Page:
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EU prepares to push for ‘global phase-out’ of fossil fuels at COP28, draft document shows

A coal-fired power station scheduled to shut down is seen in As Pontes, Spain.
A coal-fired power station scheduled to shut down is seen in As Pontes, Spain. Copyright REUTERS/Miguel Vidal/File Photo
Copyright REUTERS/Miguel Vidal/File Photo
By Euronews Green with Reuters Connect
Published on Updated
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A proposal to phase out CO2-emitting fossil fuels at COP27 last won backing from more than 80 countries but oil and gas-rich nations opposed it.

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European Union countries are preparing to push for a global deal on phasing out fossil fuels at the COP28 climate summit, a draft of the EU's negotiating position has shown.

Diplomats from the bloc's 27 member states are drafting their position for the summit in Dubai in November, where nearly 200 countries will try to strengthen efforts to rein in climate change.

"The shift towards a climate neutral economy will require the global phase-out of [unabated] fossil fuels and a peak in their consumption already in the near term," a draft of the EU's negotiating stance, seen by Reuters, says.

What has happened at previous UN climate summits?

Countries have never agreed in UN climate negotiations to gradually stop burning all CO2-emitting fossil fuels, despite this being the main cause of climate change.

"Unabated" refers to fossil fuels burned without using technologies to capture the resulting CO2 emissions. The word was in brackets in the draft EU text, indicating that countries have not yet agreed on whether to include it.

EU diplomats hope a deal can be made at COP28 - but expect to meet resistance from economies reliant on income from selling oil and gas.

REUTERS/Yves Herman
A general v.iew shows the Emile Huchet GazelEnergie coal power station in Carling, FranceREUTERS/Yves Herman

The EU document is still being negotiated and could change before it is due to be finalised in October. It says the energy sector should be largely free of fossil fuels "well ahead of 2050" because cost-effective, CO2-free energy sources are already available.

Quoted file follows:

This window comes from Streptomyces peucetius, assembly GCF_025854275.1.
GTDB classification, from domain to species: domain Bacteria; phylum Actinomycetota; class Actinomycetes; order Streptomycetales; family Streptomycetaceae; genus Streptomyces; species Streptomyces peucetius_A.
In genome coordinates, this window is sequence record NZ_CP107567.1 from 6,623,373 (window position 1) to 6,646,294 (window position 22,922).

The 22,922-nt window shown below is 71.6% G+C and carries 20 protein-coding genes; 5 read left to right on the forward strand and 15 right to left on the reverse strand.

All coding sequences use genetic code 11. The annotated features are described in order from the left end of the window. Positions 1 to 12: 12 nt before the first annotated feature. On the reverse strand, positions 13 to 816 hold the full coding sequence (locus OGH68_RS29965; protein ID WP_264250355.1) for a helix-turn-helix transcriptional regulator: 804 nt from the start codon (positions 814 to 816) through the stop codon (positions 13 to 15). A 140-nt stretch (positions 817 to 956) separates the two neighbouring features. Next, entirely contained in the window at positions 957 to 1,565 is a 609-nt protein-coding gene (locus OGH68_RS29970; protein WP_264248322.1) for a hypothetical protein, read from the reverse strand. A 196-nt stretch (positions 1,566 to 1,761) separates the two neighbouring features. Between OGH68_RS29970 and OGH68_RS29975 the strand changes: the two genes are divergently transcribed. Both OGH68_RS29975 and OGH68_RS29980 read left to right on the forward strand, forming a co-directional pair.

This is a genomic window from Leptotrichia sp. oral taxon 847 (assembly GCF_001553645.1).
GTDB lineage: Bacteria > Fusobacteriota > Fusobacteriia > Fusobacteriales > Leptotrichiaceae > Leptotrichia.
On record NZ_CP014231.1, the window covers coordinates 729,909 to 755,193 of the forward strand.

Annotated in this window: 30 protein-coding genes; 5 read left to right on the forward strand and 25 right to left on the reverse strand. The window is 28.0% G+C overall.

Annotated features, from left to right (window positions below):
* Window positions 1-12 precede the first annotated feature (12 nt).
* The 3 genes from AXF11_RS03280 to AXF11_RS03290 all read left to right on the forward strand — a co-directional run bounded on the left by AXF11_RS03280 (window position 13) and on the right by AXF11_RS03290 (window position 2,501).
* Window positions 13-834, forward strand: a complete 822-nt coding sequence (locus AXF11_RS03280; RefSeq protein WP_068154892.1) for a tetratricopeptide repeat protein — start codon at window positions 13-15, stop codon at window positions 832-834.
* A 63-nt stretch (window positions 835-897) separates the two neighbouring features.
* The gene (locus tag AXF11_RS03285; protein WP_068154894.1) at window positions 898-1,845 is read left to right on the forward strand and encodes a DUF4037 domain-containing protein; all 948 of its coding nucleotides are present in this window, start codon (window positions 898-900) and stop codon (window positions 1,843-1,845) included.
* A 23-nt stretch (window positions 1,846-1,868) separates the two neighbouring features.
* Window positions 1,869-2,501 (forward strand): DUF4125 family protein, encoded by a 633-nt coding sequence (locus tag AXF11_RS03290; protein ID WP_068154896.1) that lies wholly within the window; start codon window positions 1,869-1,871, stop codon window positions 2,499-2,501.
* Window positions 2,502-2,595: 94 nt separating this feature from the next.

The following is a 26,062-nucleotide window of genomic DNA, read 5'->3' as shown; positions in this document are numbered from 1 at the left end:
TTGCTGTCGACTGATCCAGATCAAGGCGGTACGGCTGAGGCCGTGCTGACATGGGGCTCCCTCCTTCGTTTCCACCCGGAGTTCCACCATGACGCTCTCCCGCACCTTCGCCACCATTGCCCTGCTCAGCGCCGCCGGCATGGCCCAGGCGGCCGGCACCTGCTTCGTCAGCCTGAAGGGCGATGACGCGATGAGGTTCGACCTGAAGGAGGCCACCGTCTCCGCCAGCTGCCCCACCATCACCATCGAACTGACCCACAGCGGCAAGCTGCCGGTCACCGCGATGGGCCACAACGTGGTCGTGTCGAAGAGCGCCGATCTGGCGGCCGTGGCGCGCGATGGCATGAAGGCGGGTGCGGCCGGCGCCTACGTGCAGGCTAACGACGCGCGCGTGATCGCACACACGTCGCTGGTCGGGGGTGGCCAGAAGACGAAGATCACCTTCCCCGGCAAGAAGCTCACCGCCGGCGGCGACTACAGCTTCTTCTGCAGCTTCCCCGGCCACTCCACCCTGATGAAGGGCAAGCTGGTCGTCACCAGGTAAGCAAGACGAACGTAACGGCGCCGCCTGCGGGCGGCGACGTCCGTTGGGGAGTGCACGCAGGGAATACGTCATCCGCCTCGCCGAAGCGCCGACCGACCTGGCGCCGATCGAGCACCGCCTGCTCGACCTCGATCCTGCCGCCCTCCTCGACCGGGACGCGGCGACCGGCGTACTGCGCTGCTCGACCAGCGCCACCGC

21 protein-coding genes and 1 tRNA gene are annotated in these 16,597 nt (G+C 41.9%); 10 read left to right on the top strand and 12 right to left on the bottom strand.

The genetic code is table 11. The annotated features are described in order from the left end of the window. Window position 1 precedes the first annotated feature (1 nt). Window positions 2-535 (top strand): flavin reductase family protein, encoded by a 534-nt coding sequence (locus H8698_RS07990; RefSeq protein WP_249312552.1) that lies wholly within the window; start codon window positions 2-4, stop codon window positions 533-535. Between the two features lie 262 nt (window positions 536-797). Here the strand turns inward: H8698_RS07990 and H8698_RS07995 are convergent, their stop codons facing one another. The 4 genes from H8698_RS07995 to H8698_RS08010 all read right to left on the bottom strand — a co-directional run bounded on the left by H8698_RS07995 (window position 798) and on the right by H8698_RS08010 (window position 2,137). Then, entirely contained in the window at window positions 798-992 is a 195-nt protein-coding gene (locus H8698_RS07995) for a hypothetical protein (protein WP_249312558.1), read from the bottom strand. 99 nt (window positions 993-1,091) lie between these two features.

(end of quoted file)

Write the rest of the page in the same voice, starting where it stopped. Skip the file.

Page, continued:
At last year's UN climate summit, a proposal to phase out CO2-emitting fossil fuels won backing from more than 80 countries but Saudi Arabia and other oil and gas-rich nations opposed it.

Limits on carbon capture technology

Some countries with fossil fuel-heavy economies want to focus on developing technologies to capture CO2 emissions, rather than reducing the use of fossil fuels. 

Earlier this year, the UAE's climate minister said the world wasn't yet ready to "switch off" fossil fuels. Mariam Almheiri told Reuters that she favoured phasing out emissions instead by using carbon capture and storage technology. 

Disagreement over this issue meant G20 countries' ministers could not agree to curb fossil fuels at a meeting last month.

Some EU countries seeking faster action on cutting CO2 want to agree on limits for CO2 capturing technologies - to restrict their use to sectors without alternatives, diplomats said.

While not legally binding, the idea behind a global deal to gradually quit fossil fuels is to create a powerful "north star" to guide future climate negotiations, government policies and investments towards energy sources and technologies that do not contribute to heating the planet.

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